See Caver v. City of Trenton, 420 F.3d 243, 256 (3d Cir. 2005) (holding the transfer to light
duty with less prestige to be an adverse employment action because it significantly altered the
employee's duties and status); Weston v. Pennsylvania, 251 F.3d 420, 430-31 (3d Cir. 2001)
(holding suspension without pay, change of work schedule, or reassignment can constitute
adverse employment actions).
Burlington N. & Santa Fe Ry. v. White, 548 U.S. 53, 67-68 (2006).
Id. at 68.
Id. ("Title VII, we have said, does not set forth a general civility code." (internal quotation
Id. at 69.
Budhun, 765 F.3d at 257 n.6.
Grosso v. Fed. Express Corp., 467 F. Supp. 2d 449, 458-59 (E.D. Pa. 2006); Chapman v.
UPMC Health Sys., 516 F. Supp. 2d 506, 423-34 (W.D. Pa. 2007).
(A. at 193, 34:20-23).
(A. at 187-188, 12:24-13:5).
Burlington, 548 U.S. at 68.
In our Order-Memorandum dismissing Checa's complaint in part, we found she could not
establish a compound hostile work environment and constructive discharge claim. (ECF Doc.
No. 29) While it is possible our decision applies with equal force to the constructive discharge
claim before us now, we recognize we did not give an in depth examination of the constructive
discharge elements. Accordingly, we address the issue in full here.
Lanza v. Postmaster Gen. of the U.S., 570 F. App'x 236, 240 (3d Cir. 2014) (quoting
Cardenas v. Massey, 269 F.3d 251, 263 (3d Cir. 2001)).
Lebofsky v. City of Phila., 394 F. App'x 935, 939 (3d Cir. 2010) (citing Clowes v. Allegheny,
991 F.2d 1159, 1161 (3d Cir. 1993)).
See Schofield v. Metro. Life Ins. Co., 252 F. App'x 500, 503 (3d Cir. 2007) (affirming an
employee who voluntarily resigns cannot show he suffered an adverse employment action at the
hands of the employer).
Jones v. McCormick & Schmick's Seafood Restaurants, Inc., No. 12-4503, 2014WL1669808,
at *5 (D.N.J. Apr. 28, 2014); See also Hibbard v. Penn-Trafford Sch. Dist., No. 13-622, 2014
WL 640253, at *10 (W.D.Pa. Feb 19, 2014) (holding a voluntary resignation, and the employer's
subsequent failure to accept her rescission of the voluntary resignation, is not an adverse
Budhun, 765 F.3d at 257 (quoting Robinson, 120 F.3d at 1300 ).
l d. at 258.
See Farrell v. Planters Lifesavers Co., 206 F.3d 271, 280 (3d Cir. 2000) ("Temporal proximity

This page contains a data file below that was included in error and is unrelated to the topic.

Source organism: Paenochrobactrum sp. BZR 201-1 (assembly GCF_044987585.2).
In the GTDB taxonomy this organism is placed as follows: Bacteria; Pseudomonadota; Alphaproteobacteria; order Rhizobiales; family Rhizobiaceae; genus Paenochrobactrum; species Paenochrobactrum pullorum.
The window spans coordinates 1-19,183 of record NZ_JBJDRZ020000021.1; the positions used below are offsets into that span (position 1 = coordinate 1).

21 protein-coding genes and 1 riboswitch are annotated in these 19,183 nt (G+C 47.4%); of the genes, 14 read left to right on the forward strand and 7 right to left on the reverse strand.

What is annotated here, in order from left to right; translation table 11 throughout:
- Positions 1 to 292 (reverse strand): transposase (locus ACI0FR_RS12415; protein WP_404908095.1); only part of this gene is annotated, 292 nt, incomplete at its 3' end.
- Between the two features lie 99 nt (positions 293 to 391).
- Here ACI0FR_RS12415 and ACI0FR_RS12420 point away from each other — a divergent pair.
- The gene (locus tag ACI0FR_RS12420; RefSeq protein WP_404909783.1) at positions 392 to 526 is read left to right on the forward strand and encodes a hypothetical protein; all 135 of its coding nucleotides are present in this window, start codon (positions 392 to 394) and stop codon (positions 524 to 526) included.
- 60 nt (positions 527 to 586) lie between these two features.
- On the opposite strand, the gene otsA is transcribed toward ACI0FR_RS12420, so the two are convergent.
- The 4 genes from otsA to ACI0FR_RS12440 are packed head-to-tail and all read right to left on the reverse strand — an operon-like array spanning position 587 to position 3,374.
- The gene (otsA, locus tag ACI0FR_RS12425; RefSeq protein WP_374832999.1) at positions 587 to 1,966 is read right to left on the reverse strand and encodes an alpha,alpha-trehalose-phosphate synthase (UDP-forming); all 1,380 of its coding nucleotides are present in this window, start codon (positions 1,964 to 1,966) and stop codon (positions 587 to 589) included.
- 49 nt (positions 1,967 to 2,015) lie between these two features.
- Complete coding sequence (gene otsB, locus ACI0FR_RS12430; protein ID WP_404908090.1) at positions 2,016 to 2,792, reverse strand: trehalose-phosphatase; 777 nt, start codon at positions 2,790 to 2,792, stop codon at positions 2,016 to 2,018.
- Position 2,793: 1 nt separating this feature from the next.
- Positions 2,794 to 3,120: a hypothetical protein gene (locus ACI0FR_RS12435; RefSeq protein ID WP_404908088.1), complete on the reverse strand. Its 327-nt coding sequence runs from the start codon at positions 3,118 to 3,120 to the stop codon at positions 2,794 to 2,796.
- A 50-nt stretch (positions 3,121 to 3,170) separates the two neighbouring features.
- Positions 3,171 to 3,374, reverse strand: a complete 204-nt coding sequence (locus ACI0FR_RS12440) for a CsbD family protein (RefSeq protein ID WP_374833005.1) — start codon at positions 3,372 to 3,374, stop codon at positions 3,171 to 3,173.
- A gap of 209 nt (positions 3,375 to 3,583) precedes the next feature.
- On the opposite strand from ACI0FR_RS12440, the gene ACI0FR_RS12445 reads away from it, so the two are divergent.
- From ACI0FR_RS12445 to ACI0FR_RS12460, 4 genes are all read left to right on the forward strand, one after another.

alone will be insufficient to establish the necessary causal connection when the temporal
relationship is not 'unusually suggestive."')
Weiler v. R&T Mech., Inc., 255 F. App'x 665, 668 (3d Cir. 2007).
Calero v. Cardone Indus., Inc., No. 11-3192, 2012 WL 2547356, at *6 (E.D. Pa. June 29,
See EEOC v. L.B. Foster Co., 123 F.3d 746, 753 (3d Cir. 1997) (finding a causal connection of
retaliation based on temporal proximity, inconsistencies in defendant's testimony, certain
conduct towards others, and refusals to provide a reference for the plaintiff), Waddell v. Small
Tube Products, Inc., 799 F.2d 69, 73 (3d Cir. 1986) (taking inconsistencies in defendant's
explanations into account to find the causation necessary to satisfy a prima facie case);
Weiler, 255 F. App'x at 669.
Calero, 2012 WL 2547356, at *7.
Burlington v. News Corp., 55 F. Supp. 3d 723, 738-39 (E.D. Pa. 2014).
(A. at 178, 52:1-55-2).
Fuentes, 32 F.3d at 763.
(Pl. Resp. to Defs. Mot. 9).
While Checa advances a routine practice argument, Checa admitted to taking FMLA leave
from Drexel 2012 with apparently no negative response from Drexel. See A at 228, 34: 1637:7); (Pl. Resp. to Defs. Mot. 10)).
Lichtenstein, 691 F.3d at 310.
But see Innella v. Lenape Valley Found., No. 14-2862, 2015 WL 9450861, at *12 (E.D. Pa.
Dec. 23, 2015) (holding plaintiff did not demonstrate the proffered reason for termination was
pretextual because the 'contradicting evidence' was vague, superficial at best, and a factual
misrepresentation of the underlying testimony).
(A. at 194, 39: 4-10.)
(A. at 194, 39: 11-16.)
(A. at 84.)
(A. at 100, 61: 4-17.)
(A. at 178, 52:1-55-2.)
Fed. R. Civ. P. 56(c)(l)(A); see also Willis v. UPMC Children's Hosp., 808 F.3d 638, 649 (3d
Cir. 2015) (finding "rumored, unspecified, and uncorroborated evidence" does not establish
See Wilcher v. Postmaster Gen., 441 F. App'x 879, 881-82 (3d Cir. 2011) (finding a similarly
situated individual must be similar in "all relevant respects"), cert. denied, - U.S.-, 132 S. Ct.
Lally's FMLA liability could only arise as an imputed "employer". We make no findings as to
whether Lally could be considered an employer under the FMLA. As we find Checa did not
meet its burdens to show a FMLA retaliatory claim against Drexel, we also grant summary
judgment to Lally.